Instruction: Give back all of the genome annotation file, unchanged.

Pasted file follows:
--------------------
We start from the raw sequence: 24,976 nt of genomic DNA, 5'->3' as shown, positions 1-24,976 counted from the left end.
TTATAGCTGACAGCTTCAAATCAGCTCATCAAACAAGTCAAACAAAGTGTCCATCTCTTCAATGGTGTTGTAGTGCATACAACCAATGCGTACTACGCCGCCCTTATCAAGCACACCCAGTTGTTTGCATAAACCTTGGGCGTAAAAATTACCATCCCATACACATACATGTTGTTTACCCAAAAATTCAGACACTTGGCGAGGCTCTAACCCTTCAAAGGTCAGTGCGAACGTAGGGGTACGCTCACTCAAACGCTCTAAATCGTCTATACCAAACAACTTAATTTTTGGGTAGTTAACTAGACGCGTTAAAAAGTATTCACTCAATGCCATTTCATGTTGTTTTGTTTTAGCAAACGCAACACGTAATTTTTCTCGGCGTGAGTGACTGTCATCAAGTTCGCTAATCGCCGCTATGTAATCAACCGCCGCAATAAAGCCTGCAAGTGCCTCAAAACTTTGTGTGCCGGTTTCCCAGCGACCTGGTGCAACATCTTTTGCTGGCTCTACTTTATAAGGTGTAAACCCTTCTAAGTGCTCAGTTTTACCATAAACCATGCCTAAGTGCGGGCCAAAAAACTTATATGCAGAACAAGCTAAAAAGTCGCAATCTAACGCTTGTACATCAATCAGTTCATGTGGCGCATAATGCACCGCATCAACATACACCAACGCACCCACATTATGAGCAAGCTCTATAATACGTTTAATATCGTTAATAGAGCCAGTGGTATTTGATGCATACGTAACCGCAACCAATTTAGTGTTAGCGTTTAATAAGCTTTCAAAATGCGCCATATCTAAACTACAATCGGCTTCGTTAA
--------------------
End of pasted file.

We start from the raw sequence: 24,976 nt of genomic DNA, 5'->3' as shown, positions 1-24,976 counted from the left end.
TTATAGCTGACAGCTTCAAATCAGCTCATCAAACAAGTCAAACAAAGTGTCCATCTCTTCAATGGTGTTGTAGTGCATACAACCAATGCGTACTACGCCGCCCTTATCAAGCACACCCAGTTGTTTGCATAAACCTTGGGCGTAAAAATTACCATCCCATACACATACATGTTGTTTACCCAAAAATTCAGACACTTGGCGAGGCTCTAACCCTTCAAAGGTCAGTGCGAACGTAGGGGTACGCTCACTCAAACGCTCTAAATCGTCTATACCAAACAACTTAATTTTTGGGTAGTTAACTAGACGCGTTAAAAAGTATTCACTCAATGCCATTTCATGTTGTTTTGTTTTAGCAAACGCAACACGTAATTTTTCTCGGCGTGAGTGACTGTCATCAAGTTCGCTAATCGCCGCTATGTAATCAACCGCCGCAATAAAGCCTGCAAGTGCCTCAAAACTTTGTGTGCCGGTTTCCCAGCGACCTGGTGCAACATCTTTTGCTGGCTCTACTTTATAAGGTGTAAACCCTTCTAAGTGCTCAGTTTTACCATAAACCATGCCTAAGTGCGGGCCAAAAAACTTATATGCAGAACAAGCTAAAAAGTCGCAATCTAACGCTTGTACATCAATCAGTTCATGTGGCGCATAATGCACCGCATCAACATACACCAACGCACCCACATTATGAGCAAGCTCTATAATACGTTTAATATCGTTAATAGAGCCAGTGGTATTTGATGCATACGTAACCGCAACCAATTTAGTGTTAGCGTTTAATAAGCTTTCAAAATGCGCCATATCTAAACTACAATCGGCTTCGTTAA